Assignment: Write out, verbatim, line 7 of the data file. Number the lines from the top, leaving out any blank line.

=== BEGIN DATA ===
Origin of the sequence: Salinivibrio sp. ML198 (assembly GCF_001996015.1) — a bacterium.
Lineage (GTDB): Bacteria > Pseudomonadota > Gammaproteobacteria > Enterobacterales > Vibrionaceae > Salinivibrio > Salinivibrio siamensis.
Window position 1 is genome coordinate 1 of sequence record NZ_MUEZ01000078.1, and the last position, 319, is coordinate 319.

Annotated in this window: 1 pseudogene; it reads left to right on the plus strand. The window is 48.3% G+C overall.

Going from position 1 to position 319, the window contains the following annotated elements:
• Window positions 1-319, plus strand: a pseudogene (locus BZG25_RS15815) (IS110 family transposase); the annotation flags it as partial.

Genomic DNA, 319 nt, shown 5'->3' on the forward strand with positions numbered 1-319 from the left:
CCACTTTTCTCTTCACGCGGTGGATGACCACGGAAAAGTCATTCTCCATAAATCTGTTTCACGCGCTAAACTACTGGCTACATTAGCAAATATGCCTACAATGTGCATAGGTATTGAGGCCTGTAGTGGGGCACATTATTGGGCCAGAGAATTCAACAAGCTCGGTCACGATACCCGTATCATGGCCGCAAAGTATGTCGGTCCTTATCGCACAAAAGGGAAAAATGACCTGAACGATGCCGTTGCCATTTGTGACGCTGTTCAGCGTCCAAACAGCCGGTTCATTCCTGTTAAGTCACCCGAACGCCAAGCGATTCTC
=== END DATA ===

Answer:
Genomic DNA, 319 nt, shown 5'->3' on the forward strand with positions numbered 1-319 from the left: